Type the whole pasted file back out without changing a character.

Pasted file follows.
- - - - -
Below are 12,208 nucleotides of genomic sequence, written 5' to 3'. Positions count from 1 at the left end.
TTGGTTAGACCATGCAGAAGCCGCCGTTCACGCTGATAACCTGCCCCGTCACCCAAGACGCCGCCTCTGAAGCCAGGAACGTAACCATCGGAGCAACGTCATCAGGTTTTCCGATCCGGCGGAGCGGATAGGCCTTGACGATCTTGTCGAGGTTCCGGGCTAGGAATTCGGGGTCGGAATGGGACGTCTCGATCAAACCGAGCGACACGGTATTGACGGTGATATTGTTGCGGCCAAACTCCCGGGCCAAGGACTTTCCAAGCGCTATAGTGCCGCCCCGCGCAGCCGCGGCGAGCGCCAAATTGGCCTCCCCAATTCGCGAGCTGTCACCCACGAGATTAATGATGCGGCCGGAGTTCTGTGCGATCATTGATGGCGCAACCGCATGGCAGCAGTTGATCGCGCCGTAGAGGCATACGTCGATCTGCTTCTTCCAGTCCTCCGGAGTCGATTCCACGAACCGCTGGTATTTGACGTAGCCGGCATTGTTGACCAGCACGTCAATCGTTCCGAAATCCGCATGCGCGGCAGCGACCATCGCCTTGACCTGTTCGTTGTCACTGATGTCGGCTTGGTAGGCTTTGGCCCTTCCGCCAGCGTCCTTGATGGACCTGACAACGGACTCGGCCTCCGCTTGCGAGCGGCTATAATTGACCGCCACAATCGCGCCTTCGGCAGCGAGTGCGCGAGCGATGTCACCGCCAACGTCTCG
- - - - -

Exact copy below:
Below are 12,208 nucleotides of genomic sequence, written 5' to 3'. Positions count from 1 at the left end.
TTGGTTAGACCATGCAGAAGCCGCCGTTCACGCTGATAACCTGCCCCGTCACCCAAGACGCCGCCTCTGAAGCCAGGAACGTAACCATCGGAGCAACGTCATCAGGTTTTCCGATCCGGCGGAGCGGATAGGCCTTGACGATCTTGTCGAGGTTCCGGGCTAGGAATTCGGGGTCGGAATGGGACGTCTCGATCAAACCGAGCGACACGGTATTGACGGTGATATTGTTGCGGCCAAACTCCCGGGCCAAGGACTTTCCAAGCGCTATAGTGCCGCCCCGCGCAGCCGCGGCGAGCGCCAAATTGGCCTCCCCAATTCGCGAGCTGTCACCCACGAGATTAATGATGCGGCCGGAGTTCTGTGCGATCATTGATGGCGCAACCGCATGGCAGCAGTTGATCGCGCCGTAGAGGCATACGTCGATCTGCTTCTTCCAGTCCTCCGGAGTCGATTCCACGAACCGCTGGTATTTGACGTAGCCGGCATTGTTGACCAGCACGTCAATCGTTCCGAAATCCGCATGCGCGGCAGCGACCATCGCCTTGACCTGTTCGTTGTCACTGATGTCGGCTTGGTAGGCTTTGGCCCTTCCGCCAGCGTCCTTGATGGACCTGACAACGGACTCGGCCTCCGCTTGCGAGCGGCTATAATTGACCGCCACAATCGCGCCTTCGGCAGCGAGTGCGCGAGCGATGTCACCGCCAACGTCTCG